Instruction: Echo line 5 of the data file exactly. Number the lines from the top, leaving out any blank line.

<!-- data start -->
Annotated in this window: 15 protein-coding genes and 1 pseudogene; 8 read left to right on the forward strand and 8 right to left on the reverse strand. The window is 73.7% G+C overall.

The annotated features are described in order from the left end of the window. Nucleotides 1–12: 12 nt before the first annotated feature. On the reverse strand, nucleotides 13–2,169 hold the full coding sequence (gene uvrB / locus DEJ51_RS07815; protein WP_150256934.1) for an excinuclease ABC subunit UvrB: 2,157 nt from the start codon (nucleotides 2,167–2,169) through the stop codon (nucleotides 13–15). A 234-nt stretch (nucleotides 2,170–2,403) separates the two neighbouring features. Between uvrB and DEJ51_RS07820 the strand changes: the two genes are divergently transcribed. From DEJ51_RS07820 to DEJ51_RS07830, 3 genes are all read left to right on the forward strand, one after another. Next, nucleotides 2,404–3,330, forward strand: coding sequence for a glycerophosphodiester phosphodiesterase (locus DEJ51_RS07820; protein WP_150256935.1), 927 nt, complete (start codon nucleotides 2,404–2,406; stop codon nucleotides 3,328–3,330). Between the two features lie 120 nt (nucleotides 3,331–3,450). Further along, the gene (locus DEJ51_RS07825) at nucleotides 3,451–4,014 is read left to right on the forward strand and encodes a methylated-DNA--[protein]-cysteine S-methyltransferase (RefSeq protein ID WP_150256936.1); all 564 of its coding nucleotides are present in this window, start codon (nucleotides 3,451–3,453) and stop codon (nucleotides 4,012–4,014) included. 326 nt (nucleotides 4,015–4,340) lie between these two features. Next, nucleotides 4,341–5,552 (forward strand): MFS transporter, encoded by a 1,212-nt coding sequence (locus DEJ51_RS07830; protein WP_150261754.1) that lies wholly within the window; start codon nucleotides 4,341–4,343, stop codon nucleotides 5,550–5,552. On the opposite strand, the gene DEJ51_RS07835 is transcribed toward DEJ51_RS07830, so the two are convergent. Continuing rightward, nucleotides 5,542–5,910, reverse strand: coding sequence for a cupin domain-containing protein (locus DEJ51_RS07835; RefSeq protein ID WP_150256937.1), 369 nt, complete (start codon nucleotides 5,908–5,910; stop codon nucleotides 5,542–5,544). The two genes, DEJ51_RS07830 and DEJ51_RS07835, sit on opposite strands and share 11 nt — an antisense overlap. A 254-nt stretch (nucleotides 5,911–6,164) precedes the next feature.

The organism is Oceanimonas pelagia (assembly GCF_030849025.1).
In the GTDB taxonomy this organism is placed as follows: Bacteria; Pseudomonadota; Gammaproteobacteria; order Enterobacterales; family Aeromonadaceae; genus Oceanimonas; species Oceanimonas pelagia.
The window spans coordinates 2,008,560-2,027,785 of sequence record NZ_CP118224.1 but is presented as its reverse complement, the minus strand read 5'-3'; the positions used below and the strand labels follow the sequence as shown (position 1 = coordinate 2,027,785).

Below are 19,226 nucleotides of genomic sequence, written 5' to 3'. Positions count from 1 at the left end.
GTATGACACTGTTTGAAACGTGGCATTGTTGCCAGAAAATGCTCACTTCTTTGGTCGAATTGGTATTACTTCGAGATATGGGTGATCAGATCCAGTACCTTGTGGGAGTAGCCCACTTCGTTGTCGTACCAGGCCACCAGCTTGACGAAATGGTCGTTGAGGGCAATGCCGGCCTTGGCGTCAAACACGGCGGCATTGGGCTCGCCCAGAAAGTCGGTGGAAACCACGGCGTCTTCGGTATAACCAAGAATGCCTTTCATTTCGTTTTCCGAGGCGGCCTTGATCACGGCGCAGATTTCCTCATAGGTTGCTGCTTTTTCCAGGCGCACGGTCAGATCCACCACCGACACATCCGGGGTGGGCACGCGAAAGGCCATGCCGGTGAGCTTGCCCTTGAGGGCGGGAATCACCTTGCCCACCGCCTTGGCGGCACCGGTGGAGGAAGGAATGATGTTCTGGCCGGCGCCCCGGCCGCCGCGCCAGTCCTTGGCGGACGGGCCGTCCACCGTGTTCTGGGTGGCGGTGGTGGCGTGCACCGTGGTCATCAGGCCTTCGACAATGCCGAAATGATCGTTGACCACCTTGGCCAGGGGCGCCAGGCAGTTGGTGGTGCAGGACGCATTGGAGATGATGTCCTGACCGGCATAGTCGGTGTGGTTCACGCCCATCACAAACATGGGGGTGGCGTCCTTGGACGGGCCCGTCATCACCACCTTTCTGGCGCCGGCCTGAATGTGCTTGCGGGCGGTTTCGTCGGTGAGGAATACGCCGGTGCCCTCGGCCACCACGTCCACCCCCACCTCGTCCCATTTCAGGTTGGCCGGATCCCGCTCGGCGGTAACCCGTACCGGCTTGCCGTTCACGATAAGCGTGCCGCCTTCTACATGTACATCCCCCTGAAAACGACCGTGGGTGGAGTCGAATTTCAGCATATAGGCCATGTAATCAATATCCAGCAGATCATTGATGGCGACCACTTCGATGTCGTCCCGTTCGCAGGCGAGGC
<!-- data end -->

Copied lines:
The window spans coordinates 2,008,560-2,027,785 of sequence record NZ_CP118224.1 but is presented as its reverse complement, the minus strand read 5'-3'; the positions used below and the strand labels follow the sequence as shown (position 1 = coordinate 2,027,785).